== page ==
This is a picture of Waitomo Caves in New Zealand. These magical tiny lights are formed by glowworms. Glowworm is the common name for various groups of insect larvae and adult larviform females that glow through bioluminescence. They may sometimes resemble worms, but all are insects. The glowworms found in Waitomo Caves are exclusively in New Zealand and are around the size of an average mosquito.
The name “Waitomo” comes from the Māori words wai, water and tomo, hole or shaft. It can be translated to be water passing through a hole. The Waitomo Caves website says that the Waitomo Glowworm Caves were first explored in 1887 by local Maori Chief Tane Tinorau accompanied by an English surveyor Fred Mace. Local Maori people knew of the Caves existence, but the subterranean caverns had never been extensively explored until Fred and Tane went to investigate. They built a raft of flax stems and with candles as their only lighting, floated into the cave where the stream goes underground.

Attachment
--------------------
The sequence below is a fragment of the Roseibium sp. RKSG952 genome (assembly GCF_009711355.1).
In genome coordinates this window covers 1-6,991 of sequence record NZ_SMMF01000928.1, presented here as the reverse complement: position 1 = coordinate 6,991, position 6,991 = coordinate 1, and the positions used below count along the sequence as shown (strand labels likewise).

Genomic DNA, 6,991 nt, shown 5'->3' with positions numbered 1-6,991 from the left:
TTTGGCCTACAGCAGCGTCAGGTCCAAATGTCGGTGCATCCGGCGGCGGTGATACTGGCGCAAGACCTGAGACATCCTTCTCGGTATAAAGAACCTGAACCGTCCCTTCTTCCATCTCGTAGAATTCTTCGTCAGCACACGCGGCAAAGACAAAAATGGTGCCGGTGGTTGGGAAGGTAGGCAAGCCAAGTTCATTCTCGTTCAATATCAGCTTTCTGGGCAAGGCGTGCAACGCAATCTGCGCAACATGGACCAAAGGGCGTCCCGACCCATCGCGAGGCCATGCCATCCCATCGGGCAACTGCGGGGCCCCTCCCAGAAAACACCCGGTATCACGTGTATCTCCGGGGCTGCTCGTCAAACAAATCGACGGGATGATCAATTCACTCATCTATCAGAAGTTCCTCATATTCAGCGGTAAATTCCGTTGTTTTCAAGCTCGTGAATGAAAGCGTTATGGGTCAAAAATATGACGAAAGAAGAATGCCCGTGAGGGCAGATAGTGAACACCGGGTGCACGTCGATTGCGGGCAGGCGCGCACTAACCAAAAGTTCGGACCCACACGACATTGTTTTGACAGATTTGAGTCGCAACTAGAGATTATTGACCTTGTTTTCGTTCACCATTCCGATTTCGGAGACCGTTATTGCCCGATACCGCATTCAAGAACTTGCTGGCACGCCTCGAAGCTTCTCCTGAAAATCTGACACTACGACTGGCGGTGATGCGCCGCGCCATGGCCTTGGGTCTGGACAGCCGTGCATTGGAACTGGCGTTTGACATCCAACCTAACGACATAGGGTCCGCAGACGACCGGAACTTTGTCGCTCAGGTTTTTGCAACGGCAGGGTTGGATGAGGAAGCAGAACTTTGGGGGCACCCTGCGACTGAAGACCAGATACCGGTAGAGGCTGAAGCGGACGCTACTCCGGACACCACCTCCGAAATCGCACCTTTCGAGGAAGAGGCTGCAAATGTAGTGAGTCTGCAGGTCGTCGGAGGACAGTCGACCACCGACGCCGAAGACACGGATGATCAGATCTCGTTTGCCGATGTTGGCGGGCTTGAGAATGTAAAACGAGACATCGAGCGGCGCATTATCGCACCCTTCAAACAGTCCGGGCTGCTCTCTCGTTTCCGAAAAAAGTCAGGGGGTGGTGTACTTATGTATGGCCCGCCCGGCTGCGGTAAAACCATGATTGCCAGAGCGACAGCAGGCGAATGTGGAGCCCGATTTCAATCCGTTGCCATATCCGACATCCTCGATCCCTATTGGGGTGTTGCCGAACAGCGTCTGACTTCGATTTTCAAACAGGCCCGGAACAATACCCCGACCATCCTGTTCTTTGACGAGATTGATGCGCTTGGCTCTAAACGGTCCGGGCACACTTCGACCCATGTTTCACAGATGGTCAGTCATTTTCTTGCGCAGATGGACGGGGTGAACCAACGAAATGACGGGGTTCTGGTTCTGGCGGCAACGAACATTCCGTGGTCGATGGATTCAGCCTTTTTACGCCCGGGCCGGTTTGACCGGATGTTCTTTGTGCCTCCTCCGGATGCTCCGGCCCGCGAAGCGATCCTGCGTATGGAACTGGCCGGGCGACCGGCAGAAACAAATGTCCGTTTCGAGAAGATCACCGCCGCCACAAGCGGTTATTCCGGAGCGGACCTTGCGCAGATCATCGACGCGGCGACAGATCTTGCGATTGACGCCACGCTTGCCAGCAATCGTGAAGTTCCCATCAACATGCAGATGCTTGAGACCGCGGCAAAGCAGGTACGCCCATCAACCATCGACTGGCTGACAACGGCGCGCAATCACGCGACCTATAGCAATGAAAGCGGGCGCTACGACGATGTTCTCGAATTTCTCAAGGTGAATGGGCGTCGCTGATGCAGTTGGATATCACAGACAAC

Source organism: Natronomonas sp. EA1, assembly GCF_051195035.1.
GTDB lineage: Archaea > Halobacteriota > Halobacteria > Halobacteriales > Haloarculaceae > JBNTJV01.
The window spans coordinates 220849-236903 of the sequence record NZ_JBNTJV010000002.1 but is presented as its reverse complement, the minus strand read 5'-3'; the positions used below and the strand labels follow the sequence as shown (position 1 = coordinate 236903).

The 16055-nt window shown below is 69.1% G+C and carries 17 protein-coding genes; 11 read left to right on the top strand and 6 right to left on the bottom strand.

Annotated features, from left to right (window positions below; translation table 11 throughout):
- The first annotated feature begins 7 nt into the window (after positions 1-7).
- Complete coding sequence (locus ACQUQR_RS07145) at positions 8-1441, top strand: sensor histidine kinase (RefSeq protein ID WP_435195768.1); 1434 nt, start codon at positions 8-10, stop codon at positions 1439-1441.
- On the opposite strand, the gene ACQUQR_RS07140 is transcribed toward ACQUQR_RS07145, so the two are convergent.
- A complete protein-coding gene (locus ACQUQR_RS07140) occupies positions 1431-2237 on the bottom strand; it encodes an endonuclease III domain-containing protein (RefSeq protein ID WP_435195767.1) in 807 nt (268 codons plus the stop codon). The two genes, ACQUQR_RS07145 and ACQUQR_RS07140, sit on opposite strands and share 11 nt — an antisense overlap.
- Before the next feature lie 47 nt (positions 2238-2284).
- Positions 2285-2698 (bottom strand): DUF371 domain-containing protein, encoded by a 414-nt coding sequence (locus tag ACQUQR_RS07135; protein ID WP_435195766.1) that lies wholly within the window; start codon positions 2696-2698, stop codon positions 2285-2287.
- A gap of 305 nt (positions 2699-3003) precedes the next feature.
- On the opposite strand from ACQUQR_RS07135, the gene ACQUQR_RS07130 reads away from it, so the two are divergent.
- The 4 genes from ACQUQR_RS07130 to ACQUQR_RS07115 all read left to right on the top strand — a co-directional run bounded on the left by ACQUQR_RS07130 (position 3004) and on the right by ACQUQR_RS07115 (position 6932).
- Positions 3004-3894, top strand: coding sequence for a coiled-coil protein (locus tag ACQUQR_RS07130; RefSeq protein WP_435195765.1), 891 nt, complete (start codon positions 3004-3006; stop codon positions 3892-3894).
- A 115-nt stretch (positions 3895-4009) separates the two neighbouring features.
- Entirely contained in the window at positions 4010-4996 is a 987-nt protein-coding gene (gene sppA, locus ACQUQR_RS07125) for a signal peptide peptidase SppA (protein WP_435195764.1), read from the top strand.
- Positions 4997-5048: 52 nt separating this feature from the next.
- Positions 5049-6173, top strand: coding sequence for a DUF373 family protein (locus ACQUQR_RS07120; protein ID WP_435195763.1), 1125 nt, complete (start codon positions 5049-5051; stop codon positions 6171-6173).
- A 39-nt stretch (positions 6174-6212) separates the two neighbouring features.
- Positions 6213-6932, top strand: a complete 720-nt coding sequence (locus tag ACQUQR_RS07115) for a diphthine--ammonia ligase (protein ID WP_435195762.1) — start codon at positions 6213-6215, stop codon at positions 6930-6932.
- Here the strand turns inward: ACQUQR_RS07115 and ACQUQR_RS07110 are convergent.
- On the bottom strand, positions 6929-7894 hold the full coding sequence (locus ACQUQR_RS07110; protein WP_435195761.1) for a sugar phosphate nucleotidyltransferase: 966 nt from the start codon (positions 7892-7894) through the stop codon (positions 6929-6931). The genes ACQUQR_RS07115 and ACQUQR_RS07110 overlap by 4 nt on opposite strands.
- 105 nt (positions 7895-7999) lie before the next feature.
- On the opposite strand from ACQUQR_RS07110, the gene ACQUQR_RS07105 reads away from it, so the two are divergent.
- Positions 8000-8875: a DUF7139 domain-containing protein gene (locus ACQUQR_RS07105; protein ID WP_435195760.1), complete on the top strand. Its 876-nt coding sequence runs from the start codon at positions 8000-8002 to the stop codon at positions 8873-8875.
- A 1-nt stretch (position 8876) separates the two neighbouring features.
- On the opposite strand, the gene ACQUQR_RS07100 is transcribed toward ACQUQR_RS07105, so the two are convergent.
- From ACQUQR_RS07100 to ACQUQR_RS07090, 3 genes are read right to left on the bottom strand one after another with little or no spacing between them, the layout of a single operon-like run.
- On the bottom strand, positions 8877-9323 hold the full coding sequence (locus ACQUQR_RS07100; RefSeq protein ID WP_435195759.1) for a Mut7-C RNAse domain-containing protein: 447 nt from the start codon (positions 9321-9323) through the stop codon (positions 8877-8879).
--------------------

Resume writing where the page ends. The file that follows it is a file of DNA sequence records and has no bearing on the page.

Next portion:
As they entered the caves, their first discovery was the Glowworm Grotto with its myriad of tiny bright lights dotting the cave ceiling. As their eyes adjusted to the darkness, they saw a multitude of lights reflecting off the water. Looking up, they discovered that the ceilings were dotted with the lights of thousands of glowworms. Debris and logs littered the waterway, but by poling themselves toward the embankment they were able to leave the raft and explore the lower levels of the cave. Here they found themselves surrounded by the glorious cave decorations.
In 1989, almost 100 years later, the land and the cave was returned to the descendants of the original owners. Many staff employed at the caves today are direct descendants of Chief Tane Tinorau and his wife Huti.
Here is a short video of this amazing, magical place!